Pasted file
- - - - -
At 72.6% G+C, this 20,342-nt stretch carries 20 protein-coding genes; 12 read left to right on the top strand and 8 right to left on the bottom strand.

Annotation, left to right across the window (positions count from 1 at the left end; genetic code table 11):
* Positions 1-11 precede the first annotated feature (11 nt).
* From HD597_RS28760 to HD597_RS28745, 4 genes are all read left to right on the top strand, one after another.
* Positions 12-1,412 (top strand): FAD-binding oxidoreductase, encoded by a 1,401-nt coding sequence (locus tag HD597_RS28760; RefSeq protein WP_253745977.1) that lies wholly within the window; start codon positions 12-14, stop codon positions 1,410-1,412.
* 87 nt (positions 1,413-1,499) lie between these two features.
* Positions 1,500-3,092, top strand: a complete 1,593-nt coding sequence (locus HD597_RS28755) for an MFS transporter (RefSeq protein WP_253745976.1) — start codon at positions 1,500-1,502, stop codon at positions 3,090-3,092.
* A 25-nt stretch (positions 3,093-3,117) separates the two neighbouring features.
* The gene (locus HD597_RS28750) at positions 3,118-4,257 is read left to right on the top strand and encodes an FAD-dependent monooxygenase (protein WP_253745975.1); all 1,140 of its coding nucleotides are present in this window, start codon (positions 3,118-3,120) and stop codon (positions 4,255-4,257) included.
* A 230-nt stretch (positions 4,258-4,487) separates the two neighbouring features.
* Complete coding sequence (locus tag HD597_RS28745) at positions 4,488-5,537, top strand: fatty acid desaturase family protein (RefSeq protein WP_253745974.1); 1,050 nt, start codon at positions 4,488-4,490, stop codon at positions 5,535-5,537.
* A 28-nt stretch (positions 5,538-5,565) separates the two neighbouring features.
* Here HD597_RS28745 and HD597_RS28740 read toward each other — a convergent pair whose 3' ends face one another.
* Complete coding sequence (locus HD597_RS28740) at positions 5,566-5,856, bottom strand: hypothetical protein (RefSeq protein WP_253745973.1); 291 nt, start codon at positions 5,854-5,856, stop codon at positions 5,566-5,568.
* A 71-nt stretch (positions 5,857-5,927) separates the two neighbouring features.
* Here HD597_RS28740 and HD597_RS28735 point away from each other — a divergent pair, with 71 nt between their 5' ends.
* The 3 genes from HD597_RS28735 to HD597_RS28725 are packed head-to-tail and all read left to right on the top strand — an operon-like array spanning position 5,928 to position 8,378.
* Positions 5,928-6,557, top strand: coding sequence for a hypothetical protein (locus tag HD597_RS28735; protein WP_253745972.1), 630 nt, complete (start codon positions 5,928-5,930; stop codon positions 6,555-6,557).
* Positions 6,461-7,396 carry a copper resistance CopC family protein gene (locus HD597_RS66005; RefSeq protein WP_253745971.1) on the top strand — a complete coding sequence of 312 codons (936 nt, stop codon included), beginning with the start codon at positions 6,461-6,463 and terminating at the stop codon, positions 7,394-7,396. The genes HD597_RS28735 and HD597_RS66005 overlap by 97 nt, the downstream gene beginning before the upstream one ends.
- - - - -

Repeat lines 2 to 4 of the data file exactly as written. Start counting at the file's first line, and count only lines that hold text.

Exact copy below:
Annotation, left to right across the window (positions count from 1 at the left end; genetic code table 11):
* Positions 1-11 precede the first annotated feature (11 nt).
* From HD597_RS28760 to HD597_RS28745, 4 genes are all read left to right on the top strand, one after another.